If daffodils are blooming in the yards of local listings these days, then you may be considering making a horrible real estate investing mistake. Thanks to the toxic combination of media headlines proclaiming the “spring home-buying season” is upon us and misconceptions among new investors about just how to find good deals on investment properties, May is the month where would-be investors decide to postpone getting started in real estate until summer is over.

Bad move, folks. Very bad move.

Sure, getting started now is going to mean you are entering a competitive market. There is an established, recognizable trend indicating more retail buyers make their move to a new home during spring than in other seasons. There is certainly some innate advantage for homeowners listing their homes in the spring. As Lawrence Yun, a chief economist and senior vice president of research for the National Association of Realtors, observed somewhat euphemistically at the end of Q1 2019, last spring’s price peaks caused “homeowners [to benefit] greatly.” Cumulative net wealth of homeowners rose by more than $1 trillion last spring thanks to that home-buying fever.

Not surprisingly, this year homeowners started to get excited about listing and getting paid sky-high prices around the time new investors started to get cold feet about investing.

It’s hard to resist the season, however. As the end of the school year nears, the weather warms, and we’re surrounded by growth, real estate investors and traditional homebuyers alike seem to find something irresistible in the allure of the housing market. Retail buyers are jumping in, but that does not mean investors are being left behind. Kristin Weekley, a Boston-area realtor with LAER Realty Partners, noted warmer weather brings everyone out, including investors who may have eased off their activities during the holidays and colder months.

“There is a lot more competition for investment properties in the spring, mainly because there are a lot more buyers looking,” she said.

Beating Buyers’ Spring Fever as a New Investor

Does this mean you are simply out of luck if the season of growth led you to believe the time had come to get started in real estate? Should you just put things on hold until fall? Of course not! After all, you are not just a real estate buyer; you are a real estate investor. Most investors will tell you bluntly: the key to success in real estate investing is to not put too much stock in “the rules.”

“In most situations, you go into the operation with the idea that the smartest guy or the strongest guy or the most-educated guy in the field is going to be the one who gets the win, but in real estate, you actually start out with a completely different concept,” explained real estate coach Brad Chandler, co-founder of Express Homebuyers USA and president of Brad Chandler Coaching.

“In any real estate situation, you need to do three things,” he added. “Get your mindset right, identify what is really driving you, and create a follow-up system.”

Chandler, who believes the key to succeeding in any market – seasonal or otherwise – lies in being able to generate and leverage qualified leads effectively, said these three steps enable real estate investors to identify potential deals that other buyers are likely to overlook.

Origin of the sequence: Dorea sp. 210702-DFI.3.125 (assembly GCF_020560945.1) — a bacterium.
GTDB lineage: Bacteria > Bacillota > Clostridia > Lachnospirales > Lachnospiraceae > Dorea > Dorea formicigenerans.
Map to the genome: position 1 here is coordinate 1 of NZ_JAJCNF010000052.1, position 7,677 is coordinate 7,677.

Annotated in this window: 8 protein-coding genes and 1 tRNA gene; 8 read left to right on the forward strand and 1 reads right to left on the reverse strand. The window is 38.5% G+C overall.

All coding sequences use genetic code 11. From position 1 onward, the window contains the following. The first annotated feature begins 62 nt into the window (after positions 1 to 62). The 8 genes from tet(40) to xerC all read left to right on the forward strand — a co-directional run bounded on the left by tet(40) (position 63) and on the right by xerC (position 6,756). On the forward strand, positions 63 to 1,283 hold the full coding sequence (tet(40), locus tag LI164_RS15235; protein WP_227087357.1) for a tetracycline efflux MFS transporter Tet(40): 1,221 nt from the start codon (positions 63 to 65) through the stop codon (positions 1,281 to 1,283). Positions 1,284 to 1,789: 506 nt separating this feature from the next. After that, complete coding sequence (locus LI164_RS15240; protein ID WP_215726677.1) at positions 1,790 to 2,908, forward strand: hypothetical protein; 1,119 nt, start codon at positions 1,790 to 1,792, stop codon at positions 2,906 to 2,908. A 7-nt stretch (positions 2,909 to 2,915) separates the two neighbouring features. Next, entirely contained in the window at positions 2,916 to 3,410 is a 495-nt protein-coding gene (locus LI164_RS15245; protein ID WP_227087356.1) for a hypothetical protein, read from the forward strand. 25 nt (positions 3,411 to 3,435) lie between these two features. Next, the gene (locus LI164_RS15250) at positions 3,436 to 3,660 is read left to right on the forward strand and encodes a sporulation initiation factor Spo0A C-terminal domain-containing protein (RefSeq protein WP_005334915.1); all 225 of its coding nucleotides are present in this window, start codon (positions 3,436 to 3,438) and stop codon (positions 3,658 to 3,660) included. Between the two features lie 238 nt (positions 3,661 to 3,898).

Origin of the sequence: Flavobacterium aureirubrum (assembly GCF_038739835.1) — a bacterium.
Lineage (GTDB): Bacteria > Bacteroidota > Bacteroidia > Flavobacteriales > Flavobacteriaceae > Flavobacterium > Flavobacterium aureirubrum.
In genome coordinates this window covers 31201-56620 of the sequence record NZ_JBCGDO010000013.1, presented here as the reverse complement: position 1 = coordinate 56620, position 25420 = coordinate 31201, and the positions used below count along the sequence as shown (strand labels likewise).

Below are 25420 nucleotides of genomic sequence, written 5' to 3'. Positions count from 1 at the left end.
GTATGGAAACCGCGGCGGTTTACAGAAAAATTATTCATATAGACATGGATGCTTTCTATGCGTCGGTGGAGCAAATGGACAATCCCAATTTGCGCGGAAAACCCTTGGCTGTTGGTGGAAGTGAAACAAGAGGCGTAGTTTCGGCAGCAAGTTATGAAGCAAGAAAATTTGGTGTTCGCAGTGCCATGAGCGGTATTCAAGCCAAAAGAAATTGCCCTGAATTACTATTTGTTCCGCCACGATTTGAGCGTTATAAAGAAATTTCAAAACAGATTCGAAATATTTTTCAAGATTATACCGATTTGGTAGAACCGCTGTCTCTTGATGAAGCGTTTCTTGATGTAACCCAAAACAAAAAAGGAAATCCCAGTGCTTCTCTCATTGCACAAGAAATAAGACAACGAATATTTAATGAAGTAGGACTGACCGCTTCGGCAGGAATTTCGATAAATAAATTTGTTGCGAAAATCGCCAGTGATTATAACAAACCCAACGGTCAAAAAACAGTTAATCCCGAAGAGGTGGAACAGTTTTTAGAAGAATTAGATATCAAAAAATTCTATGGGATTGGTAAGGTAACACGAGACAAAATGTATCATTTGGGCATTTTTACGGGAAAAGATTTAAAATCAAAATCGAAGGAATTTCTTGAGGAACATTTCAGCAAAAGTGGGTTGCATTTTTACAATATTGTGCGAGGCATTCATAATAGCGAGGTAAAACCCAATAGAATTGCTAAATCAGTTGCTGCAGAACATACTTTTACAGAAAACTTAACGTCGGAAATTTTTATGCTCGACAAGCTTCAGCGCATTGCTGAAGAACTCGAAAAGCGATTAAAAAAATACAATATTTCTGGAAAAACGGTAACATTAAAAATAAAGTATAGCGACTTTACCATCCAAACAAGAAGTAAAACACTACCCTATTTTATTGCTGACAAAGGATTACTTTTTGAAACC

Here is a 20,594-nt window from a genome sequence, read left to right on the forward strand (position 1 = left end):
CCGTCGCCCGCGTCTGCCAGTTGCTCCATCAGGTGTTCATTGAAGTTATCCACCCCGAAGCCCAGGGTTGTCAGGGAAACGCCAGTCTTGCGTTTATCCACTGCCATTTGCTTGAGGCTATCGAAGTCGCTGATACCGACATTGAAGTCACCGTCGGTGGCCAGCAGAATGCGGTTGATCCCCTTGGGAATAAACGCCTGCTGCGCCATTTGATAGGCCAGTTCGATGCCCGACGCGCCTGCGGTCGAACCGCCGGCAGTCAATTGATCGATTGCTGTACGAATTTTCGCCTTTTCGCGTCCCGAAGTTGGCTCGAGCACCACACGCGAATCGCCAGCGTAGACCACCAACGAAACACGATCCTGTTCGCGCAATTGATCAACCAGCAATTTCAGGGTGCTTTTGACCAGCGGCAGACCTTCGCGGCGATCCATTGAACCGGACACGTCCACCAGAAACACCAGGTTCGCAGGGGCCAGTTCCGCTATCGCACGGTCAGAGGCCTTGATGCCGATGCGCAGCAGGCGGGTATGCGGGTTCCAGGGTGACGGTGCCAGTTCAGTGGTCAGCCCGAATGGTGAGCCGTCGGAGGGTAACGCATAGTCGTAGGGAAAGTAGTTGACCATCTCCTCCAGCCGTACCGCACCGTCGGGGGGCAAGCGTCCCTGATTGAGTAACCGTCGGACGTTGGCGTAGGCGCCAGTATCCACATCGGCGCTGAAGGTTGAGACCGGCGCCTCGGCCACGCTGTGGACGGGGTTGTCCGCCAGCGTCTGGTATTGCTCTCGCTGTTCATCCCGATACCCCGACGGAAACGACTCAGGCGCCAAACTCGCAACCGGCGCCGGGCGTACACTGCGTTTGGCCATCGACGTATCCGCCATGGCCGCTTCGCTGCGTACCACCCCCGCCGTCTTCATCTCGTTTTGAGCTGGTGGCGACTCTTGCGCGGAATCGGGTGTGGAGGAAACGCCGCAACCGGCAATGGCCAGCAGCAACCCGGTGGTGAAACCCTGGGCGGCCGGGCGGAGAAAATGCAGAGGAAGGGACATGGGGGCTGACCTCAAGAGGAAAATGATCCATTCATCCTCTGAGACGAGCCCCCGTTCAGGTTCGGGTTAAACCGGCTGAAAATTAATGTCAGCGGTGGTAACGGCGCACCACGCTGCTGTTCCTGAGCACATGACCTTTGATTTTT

Reaching the Right Sellers for the Season

When it comes to lead generation for real estate deals, your messaging will be crucially important. As Chandler pointed out, this is why it is imperative an investor figure out what they will do with a lead once they have it prior to obtaining that lead.

For example, if you are hoping to dive into real estate for the first time and have extremely limited capital, regardless of season, you will need sellers whose needs can accommodate your needs, which will include putting little or no money down. Likely, you will be looking at strategies that involve:

  • Wholesaling, when you essentially flip a contract on a property instead of the property itself
  • Bird-dogging, when you find qualified leads for other investors and are paid per-lead (in most cases)
  • Creative financing, including seller-financing and subject-to deals


In all three of the above examples, you can gain short- or sometimes long-term control of a property without having to invest a great deal of your own capital. In fact, in some cases, you can begin investing in real estate using none of your own capital, although you will trade off in time and “sweat equity.”

On the other hand, if your version of real estate “spring fever” has you itching to switch strategies and try your hand at something new, you may have a little more flexibility in terms of both strategy and messaging. For example, if you are considering moving out of flipping and into acquiring long-term rentals, you may want to tailor your messaging to fit the types of properties that you are likely to be able to acquire without entering into a bidding war, such as those belonging to frustrated landlords, often referred to as “burned-out” landlords. Because of your existing familiarity with real estate investing already, these individuals may be your ideal audience. These landlords are particularly prone to selling at certain times in the rental cycle, including: